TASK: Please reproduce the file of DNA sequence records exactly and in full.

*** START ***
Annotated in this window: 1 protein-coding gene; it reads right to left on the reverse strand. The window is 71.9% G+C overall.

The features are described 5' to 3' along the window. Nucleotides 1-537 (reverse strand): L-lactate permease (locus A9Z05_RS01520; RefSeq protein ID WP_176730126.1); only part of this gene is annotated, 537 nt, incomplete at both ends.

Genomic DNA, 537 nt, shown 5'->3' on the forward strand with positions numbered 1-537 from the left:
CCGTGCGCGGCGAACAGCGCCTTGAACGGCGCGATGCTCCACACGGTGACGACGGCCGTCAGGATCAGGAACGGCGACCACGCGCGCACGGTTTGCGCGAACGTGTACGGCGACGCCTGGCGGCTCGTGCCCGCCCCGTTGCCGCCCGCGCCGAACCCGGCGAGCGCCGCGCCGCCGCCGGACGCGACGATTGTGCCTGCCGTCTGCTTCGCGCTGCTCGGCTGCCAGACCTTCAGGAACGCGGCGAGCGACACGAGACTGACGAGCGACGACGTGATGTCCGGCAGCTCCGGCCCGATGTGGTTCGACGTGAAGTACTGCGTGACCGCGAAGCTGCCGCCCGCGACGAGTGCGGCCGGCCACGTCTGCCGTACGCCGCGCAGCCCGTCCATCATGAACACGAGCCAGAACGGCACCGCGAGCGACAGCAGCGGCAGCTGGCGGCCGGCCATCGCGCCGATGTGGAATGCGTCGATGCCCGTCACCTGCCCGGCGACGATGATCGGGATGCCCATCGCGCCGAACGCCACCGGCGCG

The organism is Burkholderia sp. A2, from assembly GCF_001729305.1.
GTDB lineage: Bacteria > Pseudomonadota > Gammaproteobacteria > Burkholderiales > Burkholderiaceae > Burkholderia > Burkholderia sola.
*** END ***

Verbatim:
Annotated in this window: 1 protein-coding gene; it reads right to left on the reverse strand. The window is 71.9% G+C overall.

The features are described 5' to 3' along the window. Nucleotides 1-537 (reverse strand): L-lactate permease (locus A9Z05_RS01520; RefSeq protein ID WP_176730126.1); only part of this gene is annotated, 537 nt, incomplete at both ends.

Genomic DNA, 537 nt, shown 5'->3' on the forward strand with positions numbered 1-537 from the left:
CCGTGCGCGGCGAACAGCGCCTTGAACGGCGCGATGCTCCACACGGTGACGACGGCCGTCAGGATCAGGAACGGCGACCACGCGCGCACGGTTTGCGCGAACGTGTACGGCGACGCCTGGCGGCTCGTGCCCGCCCCGTTGCCGCCCGCGCCGAACCCGGCGAGCGCCGCGCCGCCGCCGGACGCGACGATTGTGCCTGCCGTCTGCTTCGCGCTGCTCGGCTGCCAGACCTTCAGGAACGCGGCGAGCGACACGAGACTGACGAGCGACGACGTGATGTCCGGCAGCTCCGGCCCGATGTGGTTCGACGTGAAGTACTGCGTGACCGCGAAGCTGCCGCCCGCGACGAGTGCGGCCGGCCACGTCTGCCGTACGCCGCGCAGCCCGTCCATCATGAACACGAGCCAGAACGGCACCGCGAGCGACAGCAGCGGCAGCTGGCGGCCGGCCATCGCGCCGATGTGGAATGCGTCGATGCCCGTCACCTGCCCGGCGACGATGATCGGGATGCCCATCGCGCCGAACGCCACCGGCGCG

The organism is Burkholderia sp. A2, from assembly GCF_001729305.1.
GTDB lineage: Bacteria > Pseudomonadota > Gammaproteobacteria > Burkholderiales > Burkholderiaceae > Burkholderia > Burkholderia sola.